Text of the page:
Some of these doors are in the form of toxic relationships that just bring out the worst in you and email subscriptions with newsletters which you never read (or if you do read them it really doesn’t add an iota of positive information to your knowledge bank). Perhaps it is your activity on social media – Do you really need to read about the celebrity that cheated on his wife and left her for her mother? Or the bank manager that carelessly committed suicide in front of his cat, and what the cat did next?

I’m all for down time, but we would do well to keep our down time activities healthy and positive to avoid clutter in our minds.

Cultivate new interests

Now that you have emptied yourself of everything, handpick only the thoughts, memories and activities that you want to keep. You may also want to introduce new alternatives.

I recently introduced kale to my diet and at first it was bland and boring but I’ve found ways to

spice it up and I love it now!

An interest might seem like it’s not your thing from a distance but you may actually grow to love it.

Stop drifting by

Clutter tends to happen when we live by accident and anything goes. It is much better to live on purpose.

The benefits I have enjoyed so far from decluttering my mind have been creating more room for the important people in my life, feeling an increased desire to give rather than receive, and the freedom that comes with simplicity that allows me to make decisions a lot quicker – before I was rather indecisive.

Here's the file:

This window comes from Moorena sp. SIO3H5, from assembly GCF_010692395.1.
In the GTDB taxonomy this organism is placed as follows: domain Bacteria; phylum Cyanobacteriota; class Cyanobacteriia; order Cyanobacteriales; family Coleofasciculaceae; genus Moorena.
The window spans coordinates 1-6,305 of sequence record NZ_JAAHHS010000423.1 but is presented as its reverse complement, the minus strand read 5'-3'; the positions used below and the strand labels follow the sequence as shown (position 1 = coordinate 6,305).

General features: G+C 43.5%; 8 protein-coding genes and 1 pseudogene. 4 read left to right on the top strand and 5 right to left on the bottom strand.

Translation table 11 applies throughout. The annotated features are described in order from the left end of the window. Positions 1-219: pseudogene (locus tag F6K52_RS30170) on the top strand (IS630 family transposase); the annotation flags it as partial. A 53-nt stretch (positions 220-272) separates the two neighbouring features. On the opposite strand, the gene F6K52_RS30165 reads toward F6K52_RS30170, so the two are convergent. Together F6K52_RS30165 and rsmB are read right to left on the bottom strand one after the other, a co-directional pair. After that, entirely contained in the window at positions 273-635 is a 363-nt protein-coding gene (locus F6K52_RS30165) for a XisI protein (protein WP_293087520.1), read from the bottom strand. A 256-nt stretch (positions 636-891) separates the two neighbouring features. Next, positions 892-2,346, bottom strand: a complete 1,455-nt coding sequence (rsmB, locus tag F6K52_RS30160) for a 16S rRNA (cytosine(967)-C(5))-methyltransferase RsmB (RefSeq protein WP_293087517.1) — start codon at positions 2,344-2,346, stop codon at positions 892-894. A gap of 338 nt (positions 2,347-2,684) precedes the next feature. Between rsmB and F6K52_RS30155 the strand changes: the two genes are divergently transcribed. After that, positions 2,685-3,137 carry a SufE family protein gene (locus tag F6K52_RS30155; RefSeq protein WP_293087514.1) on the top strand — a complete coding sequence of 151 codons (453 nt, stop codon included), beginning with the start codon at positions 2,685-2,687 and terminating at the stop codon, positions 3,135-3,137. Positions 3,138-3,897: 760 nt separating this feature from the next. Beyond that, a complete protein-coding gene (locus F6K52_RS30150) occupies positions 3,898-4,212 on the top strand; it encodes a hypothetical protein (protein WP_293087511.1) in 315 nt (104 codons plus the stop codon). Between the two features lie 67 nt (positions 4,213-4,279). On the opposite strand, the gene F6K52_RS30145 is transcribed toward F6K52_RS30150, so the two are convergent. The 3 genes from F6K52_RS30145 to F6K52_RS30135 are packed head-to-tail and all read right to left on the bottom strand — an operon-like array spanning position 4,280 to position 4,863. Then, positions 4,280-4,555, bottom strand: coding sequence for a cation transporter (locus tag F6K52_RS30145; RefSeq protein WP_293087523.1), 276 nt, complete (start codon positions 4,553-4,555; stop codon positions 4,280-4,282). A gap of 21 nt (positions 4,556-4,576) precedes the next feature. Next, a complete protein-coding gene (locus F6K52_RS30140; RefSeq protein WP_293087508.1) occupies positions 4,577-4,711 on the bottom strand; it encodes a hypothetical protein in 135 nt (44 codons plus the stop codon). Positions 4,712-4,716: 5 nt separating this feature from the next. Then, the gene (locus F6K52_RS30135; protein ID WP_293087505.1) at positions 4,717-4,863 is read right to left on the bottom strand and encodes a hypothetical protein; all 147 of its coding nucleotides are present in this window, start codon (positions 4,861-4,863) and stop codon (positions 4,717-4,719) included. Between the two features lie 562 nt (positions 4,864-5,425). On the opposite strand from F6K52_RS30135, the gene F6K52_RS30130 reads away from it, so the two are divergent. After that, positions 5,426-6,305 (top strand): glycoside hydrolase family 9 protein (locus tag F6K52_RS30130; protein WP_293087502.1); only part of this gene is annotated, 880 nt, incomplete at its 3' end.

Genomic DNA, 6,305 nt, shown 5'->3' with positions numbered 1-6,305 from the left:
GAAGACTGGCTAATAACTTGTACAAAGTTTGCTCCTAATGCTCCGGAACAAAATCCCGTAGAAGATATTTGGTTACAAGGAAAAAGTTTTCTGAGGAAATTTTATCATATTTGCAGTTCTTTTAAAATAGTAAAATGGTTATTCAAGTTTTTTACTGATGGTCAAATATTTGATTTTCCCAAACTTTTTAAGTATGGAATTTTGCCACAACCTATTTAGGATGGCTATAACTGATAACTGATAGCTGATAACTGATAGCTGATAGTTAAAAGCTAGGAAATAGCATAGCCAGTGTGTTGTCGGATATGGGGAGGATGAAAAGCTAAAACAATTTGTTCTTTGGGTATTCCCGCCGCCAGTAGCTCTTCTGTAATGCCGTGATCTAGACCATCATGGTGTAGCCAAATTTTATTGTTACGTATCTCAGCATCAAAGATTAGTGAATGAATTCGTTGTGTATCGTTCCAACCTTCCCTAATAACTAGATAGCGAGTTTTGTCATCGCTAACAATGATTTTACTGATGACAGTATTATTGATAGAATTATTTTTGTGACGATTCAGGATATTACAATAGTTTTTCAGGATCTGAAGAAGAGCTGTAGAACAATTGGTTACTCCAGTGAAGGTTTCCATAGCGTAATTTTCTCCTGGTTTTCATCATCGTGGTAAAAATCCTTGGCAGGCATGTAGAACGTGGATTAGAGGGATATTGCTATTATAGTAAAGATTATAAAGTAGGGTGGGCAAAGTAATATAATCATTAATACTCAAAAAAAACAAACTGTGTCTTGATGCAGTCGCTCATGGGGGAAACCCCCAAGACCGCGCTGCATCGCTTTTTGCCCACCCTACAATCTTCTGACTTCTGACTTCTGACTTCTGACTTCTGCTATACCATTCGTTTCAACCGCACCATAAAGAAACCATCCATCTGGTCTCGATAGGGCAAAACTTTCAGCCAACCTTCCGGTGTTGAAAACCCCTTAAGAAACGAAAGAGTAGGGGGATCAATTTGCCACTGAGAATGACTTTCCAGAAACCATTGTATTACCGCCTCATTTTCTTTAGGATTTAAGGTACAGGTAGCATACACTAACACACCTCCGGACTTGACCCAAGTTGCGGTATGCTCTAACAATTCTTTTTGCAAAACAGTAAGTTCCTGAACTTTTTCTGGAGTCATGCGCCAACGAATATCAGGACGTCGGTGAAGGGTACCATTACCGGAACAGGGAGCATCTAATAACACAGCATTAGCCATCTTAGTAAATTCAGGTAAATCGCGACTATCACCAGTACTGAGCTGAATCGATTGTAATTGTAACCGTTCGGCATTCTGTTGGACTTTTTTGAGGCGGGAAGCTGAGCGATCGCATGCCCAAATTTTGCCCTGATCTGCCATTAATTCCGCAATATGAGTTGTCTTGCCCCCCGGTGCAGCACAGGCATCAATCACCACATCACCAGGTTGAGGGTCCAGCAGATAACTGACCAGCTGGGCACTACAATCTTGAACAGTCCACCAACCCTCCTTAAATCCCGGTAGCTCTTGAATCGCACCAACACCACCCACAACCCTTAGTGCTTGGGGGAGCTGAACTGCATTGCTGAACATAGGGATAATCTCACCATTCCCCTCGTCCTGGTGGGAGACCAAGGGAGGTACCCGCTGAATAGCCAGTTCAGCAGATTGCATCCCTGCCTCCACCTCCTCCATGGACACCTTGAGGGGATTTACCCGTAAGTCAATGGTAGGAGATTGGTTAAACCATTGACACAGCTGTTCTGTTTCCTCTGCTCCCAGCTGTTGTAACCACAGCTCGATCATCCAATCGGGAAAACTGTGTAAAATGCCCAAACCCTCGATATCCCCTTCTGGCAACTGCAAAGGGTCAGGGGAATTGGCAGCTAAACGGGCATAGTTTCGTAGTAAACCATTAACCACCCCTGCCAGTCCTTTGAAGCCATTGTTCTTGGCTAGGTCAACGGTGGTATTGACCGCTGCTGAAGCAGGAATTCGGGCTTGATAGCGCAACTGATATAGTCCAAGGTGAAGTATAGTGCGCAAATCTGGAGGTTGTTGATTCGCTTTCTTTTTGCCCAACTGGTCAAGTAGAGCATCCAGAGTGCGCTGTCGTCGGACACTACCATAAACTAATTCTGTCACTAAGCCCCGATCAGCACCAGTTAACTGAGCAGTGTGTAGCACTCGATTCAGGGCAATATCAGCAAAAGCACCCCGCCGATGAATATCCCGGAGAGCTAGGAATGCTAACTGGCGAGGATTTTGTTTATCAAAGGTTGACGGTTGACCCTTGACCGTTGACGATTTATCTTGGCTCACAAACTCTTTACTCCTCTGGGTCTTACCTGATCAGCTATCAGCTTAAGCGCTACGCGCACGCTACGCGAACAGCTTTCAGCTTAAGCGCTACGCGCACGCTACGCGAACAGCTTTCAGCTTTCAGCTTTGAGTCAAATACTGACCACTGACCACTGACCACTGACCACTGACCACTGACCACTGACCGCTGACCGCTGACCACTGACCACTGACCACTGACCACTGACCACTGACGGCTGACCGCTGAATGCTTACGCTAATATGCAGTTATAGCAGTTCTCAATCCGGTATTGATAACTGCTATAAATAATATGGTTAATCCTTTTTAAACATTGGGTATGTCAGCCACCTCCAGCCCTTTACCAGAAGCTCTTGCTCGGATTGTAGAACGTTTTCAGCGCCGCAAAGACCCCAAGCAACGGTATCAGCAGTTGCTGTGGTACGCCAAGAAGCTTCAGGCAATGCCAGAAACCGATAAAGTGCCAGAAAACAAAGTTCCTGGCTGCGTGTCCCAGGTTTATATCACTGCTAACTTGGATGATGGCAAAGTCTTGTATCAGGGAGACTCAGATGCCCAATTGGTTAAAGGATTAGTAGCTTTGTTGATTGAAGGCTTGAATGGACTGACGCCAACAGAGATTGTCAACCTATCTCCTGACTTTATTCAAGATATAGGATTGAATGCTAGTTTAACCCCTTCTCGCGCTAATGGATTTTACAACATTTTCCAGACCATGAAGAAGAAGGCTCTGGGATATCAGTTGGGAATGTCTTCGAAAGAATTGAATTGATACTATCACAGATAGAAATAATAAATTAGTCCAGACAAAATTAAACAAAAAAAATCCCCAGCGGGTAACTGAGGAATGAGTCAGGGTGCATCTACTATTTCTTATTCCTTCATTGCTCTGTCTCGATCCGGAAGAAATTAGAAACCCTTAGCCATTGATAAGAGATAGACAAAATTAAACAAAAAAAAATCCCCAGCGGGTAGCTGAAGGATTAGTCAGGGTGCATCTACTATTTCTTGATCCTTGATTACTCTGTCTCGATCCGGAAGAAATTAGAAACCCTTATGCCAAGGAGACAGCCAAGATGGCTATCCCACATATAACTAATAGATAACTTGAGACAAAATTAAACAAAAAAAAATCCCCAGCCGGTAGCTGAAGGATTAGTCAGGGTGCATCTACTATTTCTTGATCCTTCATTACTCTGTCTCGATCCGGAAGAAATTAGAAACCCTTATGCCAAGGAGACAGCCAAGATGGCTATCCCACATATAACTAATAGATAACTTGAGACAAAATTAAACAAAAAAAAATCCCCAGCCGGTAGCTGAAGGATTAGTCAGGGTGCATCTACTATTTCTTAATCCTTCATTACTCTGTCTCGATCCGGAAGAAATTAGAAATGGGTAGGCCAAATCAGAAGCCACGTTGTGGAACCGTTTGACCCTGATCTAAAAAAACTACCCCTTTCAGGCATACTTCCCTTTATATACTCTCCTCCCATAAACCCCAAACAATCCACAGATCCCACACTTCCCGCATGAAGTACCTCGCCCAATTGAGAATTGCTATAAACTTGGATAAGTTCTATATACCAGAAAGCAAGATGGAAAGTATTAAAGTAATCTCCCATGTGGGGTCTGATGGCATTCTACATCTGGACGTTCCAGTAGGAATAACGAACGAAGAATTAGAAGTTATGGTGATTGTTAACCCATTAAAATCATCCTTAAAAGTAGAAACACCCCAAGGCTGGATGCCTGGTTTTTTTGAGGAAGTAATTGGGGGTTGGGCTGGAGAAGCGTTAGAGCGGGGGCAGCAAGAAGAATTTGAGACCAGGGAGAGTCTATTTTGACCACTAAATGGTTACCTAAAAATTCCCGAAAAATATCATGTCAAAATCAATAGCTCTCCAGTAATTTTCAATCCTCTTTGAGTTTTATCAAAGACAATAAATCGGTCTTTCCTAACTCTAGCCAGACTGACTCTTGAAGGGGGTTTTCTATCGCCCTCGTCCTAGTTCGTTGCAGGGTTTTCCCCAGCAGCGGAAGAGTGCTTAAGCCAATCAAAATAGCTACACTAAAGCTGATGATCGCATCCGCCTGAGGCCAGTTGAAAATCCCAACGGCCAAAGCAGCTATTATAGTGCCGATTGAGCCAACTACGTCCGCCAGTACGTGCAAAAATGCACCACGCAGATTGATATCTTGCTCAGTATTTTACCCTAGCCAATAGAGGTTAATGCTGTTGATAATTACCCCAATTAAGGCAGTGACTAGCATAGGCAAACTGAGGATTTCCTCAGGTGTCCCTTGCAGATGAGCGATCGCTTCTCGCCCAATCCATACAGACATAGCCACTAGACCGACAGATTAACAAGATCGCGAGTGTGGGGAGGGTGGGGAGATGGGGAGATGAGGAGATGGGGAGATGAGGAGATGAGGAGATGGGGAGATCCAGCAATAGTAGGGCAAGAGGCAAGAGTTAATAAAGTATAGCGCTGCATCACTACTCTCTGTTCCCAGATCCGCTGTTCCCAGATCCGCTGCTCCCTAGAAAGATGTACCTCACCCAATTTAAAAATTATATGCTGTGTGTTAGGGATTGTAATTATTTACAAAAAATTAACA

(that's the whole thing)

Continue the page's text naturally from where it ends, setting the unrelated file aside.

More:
I wish you well on your journey to the simple life!

For design tips and inspiration join Toks on Twitter, Facebook and Pinterest or visit the Punkin Patch Interiors blog

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4 Comments

  • Reply
    Thankful for a messy Kitchen | Luxury Baby Furniture, Designer Nursery Ideas, UK
    29th June 2014 at 8:10 pm

    […] about the joy of the decluttered mind on Angie Greaves’ feeling fab website, read about it here and enjoy rediscovering the beauty that surrounds […]

  • Reply
    Thankful for a messy Kitchen | Luxury Baby Furniture, Designer Nursery Ideas, UK
    29th June 2014 at 8:10 pm

    […] about the joy of the decluttered mind on Angie Greaves’ feeling fab website, read about it here and enjoy rediscovering the beauty that surrounds […]

  • Reply
    Marie-Anne Lecoeur
    20th August 2014 at 10:33 am

    Hi Toks,
    I enjoyed reading this article about decluttering very much. Living on purpose especially speaks to me. We need to stop and take notice regularly, or life will be passing us by too quickly.
    Looking forward to reading more of your articles.
    Kind regards, Marie-Anne

  • Reply
    Marie-Anne Lecoeur
    20th August 2014 at 10:33 am

    Hi Toks,
    I enjoyed reading this article about decluttering very much. Living on purpose especially speaks to me. We need to stop and take notice regularly, or life will be passing us by too quickly.
    Looking forward to reading more of your articles.
    Kind regards, Marie-Anne